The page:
Let me start by saying this: I don’t envision any realistic scenario where Cincinnati misses the NCAA Tournament. Entering Thursday night’s game at UConn the Bearcats owned a top-40 SOS and RPI figure, nonconference wins over Oregon and Iowa State and commendable league triumphs against Marquette and at Pittsburgh. There are bubble teams that would give anything for that collection of wins and computer power. The Bearcats remain in decent bubble shape, but Thursday night’s overtime loss in Storrs brought to the surface a potentially grim reality for Mick Cronin’s team. Dating back to a February 6 loss at Providence, the Bearcats have now dropped four of their last five, the lone win coming against Villanova. Looking back and rattling off the factors (individual and schedule related) behind the losing skid is simple. It’s what most optimistic fans would do after watching their once-formidable Big East favorite endure the toughest portion of its conference schedule. Here’s where that logic falls flat. If you look at Cincinnati’s remaining games, the only one that you can honestly qualify as anything remotely resembling “easy” is the season-finale against South Florida. In the meantime, Cincy has to play at Notre Dame, a revenge game with UConn and at Louisville. Best case scenario: Cincinnati splits the final four, carries a totally respectable .500 Big East record into the league Tournament, and reboots for a postseason push. The Bearcats have already damaged their seeding prospects beyond what anyone could have reasonably imagined. Botching this final stretch could really diminish their stature in seeding and locational committee discussions.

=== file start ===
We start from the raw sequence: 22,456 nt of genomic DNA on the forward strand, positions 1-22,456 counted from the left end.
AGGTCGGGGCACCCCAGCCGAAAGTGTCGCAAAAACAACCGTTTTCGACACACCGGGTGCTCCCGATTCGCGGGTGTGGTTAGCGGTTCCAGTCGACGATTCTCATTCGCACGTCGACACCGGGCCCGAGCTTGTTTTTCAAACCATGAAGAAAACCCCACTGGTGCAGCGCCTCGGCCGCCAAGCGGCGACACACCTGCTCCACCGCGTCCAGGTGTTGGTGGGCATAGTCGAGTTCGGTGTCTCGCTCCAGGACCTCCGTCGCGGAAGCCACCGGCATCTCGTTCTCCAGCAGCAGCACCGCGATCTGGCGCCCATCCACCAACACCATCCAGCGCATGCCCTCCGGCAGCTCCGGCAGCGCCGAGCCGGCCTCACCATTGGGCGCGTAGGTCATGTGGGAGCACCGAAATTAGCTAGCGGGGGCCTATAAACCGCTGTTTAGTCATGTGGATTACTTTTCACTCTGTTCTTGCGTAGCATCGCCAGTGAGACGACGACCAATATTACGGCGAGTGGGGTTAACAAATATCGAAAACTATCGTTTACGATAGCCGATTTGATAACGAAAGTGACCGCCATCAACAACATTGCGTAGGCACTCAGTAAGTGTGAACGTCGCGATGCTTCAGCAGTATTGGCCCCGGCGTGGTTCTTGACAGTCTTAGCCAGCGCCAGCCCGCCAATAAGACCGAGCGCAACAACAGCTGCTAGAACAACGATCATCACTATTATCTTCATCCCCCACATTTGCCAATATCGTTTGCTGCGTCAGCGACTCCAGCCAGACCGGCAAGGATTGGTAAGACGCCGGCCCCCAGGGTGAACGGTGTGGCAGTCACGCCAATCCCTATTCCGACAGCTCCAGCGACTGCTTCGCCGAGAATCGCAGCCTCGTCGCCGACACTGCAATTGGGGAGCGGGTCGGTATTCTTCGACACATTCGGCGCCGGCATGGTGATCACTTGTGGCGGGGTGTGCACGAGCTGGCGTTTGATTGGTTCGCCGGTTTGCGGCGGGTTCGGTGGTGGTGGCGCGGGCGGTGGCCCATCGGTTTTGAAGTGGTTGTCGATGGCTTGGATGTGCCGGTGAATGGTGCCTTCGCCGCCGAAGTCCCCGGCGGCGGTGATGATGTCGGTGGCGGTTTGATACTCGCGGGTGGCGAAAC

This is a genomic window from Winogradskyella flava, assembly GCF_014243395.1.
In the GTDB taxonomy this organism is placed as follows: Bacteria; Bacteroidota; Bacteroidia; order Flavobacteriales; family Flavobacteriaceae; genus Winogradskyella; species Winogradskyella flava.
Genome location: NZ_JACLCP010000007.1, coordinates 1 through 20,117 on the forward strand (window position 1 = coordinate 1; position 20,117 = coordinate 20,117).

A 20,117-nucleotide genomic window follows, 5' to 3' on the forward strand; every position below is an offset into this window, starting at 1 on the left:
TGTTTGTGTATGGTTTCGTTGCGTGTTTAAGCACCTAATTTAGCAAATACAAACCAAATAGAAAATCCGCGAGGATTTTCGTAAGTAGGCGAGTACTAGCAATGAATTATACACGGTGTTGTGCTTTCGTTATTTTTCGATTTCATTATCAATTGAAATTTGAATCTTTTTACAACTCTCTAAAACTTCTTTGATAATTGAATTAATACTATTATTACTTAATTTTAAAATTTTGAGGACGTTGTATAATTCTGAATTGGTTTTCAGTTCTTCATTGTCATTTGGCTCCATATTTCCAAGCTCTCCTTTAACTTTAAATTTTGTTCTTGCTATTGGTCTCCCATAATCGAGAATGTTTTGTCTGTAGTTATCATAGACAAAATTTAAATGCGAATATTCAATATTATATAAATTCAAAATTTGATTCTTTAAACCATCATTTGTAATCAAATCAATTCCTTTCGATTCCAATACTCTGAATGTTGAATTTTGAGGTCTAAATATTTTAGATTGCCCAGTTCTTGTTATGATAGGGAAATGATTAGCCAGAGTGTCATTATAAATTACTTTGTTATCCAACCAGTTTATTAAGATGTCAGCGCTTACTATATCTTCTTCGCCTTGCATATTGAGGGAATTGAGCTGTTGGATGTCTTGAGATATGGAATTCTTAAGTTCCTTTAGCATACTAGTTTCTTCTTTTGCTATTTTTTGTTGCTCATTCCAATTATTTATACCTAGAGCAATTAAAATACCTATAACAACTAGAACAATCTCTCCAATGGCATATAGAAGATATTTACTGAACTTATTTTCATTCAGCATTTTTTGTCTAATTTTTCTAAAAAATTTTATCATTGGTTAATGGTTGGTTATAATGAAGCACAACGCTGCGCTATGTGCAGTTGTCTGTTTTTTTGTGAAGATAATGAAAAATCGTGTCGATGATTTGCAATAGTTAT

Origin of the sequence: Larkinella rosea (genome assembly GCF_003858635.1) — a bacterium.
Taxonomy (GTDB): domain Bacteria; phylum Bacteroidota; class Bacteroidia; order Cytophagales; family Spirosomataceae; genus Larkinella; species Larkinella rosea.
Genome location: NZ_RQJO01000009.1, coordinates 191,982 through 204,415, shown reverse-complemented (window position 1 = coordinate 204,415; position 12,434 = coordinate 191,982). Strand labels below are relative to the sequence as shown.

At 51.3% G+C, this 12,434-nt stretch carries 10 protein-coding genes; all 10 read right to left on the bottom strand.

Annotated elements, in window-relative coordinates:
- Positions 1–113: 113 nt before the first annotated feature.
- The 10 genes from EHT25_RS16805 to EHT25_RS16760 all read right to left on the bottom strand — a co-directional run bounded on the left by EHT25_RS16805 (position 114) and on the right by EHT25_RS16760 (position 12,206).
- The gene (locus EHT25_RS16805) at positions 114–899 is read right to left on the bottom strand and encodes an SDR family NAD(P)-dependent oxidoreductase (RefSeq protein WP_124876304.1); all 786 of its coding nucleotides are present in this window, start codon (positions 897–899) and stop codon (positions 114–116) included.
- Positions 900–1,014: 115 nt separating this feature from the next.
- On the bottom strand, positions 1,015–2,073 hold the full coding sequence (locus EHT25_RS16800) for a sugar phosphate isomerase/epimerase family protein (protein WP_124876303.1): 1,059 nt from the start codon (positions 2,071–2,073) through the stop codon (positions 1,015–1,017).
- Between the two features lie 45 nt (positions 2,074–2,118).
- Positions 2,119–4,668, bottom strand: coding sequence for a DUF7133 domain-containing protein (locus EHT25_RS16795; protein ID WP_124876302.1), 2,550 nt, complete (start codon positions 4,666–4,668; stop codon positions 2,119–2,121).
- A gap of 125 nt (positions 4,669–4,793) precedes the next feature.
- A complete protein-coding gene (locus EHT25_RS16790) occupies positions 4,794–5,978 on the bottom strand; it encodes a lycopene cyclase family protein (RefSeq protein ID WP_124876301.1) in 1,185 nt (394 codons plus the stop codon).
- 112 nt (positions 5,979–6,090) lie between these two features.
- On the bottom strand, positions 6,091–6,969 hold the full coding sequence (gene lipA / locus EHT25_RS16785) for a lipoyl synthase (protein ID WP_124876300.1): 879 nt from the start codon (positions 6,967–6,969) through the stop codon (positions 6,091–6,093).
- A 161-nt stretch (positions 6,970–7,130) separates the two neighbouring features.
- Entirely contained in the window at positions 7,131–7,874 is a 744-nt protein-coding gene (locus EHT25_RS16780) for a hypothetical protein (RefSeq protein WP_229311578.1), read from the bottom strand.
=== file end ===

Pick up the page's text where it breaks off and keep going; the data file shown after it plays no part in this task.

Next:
Tonight’s Quick Hits…

  • Woah. As halfcourt shots go, this takes the cake. This comes to you from William Carey University cheerleader Ashlee Arnau. She also plays soccer at Carey, which may help explain why her flip-and-throw halfcourt trick looked so very routine. Her technique draws parallels to the rare “flip-throw” maneuver you see in youth soccer games from time to time (professionals, at least at the highest levels, typically stick to standard throw-ins). It’s one thing to flip and launch a spherical object in a general direction. It’s entirely another to generate enough force, with enough attendant accuracy to net a halfcourt shot.

  • Temple Isn’t Done. The streak is over. Temple’s run of one-point decisions, one of them a one-point home loss to Duquesne, came to a close in positive fashion Thursday night in a seminal Big 5 matchup with this season’s Non-VCU/Butler/Saint Louis A-10 darling, La Salle. The Owls needed the win more, because after that one-point Duquesne loss, any and all sense of at-large security went out the window. Fran Dunphy’s team was riding a thin line, winning (and losing) all those games by the smallest possible measure – opening up a bigger margin, and sinking a decades-old rival along the way, portends positive things for Temple. Sunday’s road trip to Charlotte looms large. The Owls are on the bubble thin and narrow from here on out.